People tend to use the brown spots and dry areas on the lawn to indicate when to water. I used to believe that the way to reduce water consumption was to design the sprinker systems so that it hit the dry spots with extra water.
Last year I took a new approach. I decided to go to each of the terminally dry spots and find out what is underneath them.
I took a pick and dug and dug into each of the dry spots. I've found and removed old root systems. In another area I found a really hard clay a few inches from the ground. In this case, i broke up the clay, mixed in mulch and closed the wounds.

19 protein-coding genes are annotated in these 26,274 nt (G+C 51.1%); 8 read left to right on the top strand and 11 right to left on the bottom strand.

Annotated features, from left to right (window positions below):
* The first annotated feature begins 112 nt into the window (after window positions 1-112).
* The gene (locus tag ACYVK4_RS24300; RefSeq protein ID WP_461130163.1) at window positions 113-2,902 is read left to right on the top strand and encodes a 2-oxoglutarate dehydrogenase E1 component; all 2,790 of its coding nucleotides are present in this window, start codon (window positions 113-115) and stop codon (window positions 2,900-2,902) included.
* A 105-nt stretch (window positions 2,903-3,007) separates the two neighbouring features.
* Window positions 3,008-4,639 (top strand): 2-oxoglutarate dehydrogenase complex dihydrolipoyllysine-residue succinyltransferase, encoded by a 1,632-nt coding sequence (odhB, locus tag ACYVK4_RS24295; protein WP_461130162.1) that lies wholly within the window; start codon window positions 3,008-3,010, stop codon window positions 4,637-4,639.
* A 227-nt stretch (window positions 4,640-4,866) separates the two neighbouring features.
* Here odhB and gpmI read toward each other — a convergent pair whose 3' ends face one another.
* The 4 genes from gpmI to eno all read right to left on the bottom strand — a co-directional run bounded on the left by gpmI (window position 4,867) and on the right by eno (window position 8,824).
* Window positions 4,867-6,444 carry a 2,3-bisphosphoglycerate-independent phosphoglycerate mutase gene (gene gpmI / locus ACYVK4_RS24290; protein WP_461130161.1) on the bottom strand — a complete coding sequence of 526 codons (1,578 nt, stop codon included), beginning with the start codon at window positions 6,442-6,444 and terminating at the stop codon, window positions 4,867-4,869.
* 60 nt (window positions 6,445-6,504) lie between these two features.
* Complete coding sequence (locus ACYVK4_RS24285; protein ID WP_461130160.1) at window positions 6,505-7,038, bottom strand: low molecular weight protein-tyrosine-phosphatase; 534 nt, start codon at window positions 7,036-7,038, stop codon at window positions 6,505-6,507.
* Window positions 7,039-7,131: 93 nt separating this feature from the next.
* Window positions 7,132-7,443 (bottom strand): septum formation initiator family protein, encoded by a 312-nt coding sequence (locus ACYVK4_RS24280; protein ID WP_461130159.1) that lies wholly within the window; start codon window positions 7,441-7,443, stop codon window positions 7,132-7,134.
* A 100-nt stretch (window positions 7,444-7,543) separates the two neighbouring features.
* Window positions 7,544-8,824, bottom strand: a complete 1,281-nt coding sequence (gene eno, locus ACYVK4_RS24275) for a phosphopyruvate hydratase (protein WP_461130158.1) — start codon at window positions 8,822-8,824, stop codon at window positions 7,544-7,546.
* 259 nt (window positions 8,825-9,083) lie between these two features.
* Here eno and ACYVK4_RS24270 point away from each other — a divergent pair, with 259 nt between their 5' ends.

The places I treated last year are nice and green this year. I tackled several other dry yesterday.
I think the secret to a healthy lawn in dry country is to concern oneself with the quality of the soil six inches down. IF the soil can hold water several inches down, then you can reduce water consumption by watering longer for fewer times.
Great point. I think I've got a spot in my back yard that needs this sort of attention. Perhaps digging a bit deeper will help break things up. I'm just afraid of all the rocks I'll find down there. :)
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